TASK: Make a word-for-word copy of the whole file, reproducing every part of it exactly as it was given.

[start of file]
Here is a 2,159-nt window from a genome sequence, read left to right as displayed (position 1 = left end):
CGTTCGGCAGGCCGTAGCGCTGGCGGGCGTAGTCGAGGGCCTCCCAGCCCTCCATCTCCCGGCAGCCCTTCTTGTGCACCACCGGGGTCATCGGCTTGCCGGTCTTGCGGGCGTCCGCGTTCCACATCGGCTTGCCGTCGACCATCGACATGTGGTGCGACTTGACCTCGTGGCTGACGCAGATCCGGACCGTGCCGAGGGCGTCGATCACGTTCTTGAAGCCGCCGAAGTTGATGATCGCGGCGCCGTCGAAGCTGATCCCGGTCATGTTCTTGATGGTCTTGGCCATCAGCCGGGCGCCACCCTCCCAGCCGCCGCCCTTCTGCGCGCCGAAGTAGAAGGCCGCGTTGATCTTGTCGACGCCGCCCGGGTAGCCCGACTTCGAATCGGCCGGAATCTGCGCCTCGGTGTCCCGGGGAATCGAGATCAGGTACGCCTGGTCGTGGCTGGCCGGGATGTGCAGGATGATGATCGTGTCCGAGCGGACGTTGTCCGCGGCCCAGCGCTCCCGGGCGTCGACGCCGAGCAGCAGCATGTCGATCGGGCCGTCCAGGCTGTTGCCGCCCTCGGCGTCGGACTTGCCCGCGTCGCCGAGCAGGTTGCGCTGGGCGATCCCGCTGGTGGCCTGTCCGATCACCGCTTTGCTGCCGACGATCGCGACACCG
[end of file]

Here is a 2,159-nt window from a genome sequence, read left to right as displayed (position 1 = left end):
CGTTCGGCAGGCCGTAGCGCTGGCGGGCGTAGTCGAGGGCCTCCCAGCCCTCCATCTCCCGGCAGCCCTTCTTGTGCACCACCGGGGTCATCGGCTTGCCGGTCTTGCGGGCGTCCGCGTTCCACATCGGCTTGCCGTCGACCATCGACATGTGGTGCGACTTGACCTCGTGGCTGACGCAGATCCGGACCGTGCCGAGGGCGTCGATCACGTTCTTGAAGCCGCCGAAGTTGATGATCGCGGCGCCGTCGAAGCTGATCCCGGTCATGTTCTTGATGGTCTTGGCCATCAGCCGGGCGCCACCCTCCCAGCCGCCGCCCTTCTGCGCGCCGAAGTAGAAGGCCGCGTTGATCTTGTCGACGCCGCCCGGGTAGCCCGACTTCGAATCGGCCGGAATCTGCGCCTCGGTGTCCCGGGGAATCGAGATCAGGTACGCCTGGTCGTGGCTGGCCGGGATGTGCAGGATGATGATCGTGTCCGAGCGGACGTTGTCCGCGGCCCAGCGCTCCCGGGCGTCGACGCCGAGCAGCAGCATGTCGATCGGGCCGTCCAGGCTGTTGCCGCCCTCGGCGTCGGACTTGCCCGCGTCGCCGAGCAGGTTGCGCTGGGCGATCCCGCTGGTGGCCTGTCCGATCACCGCTTTGCTGCCGACGATCGCGACACCG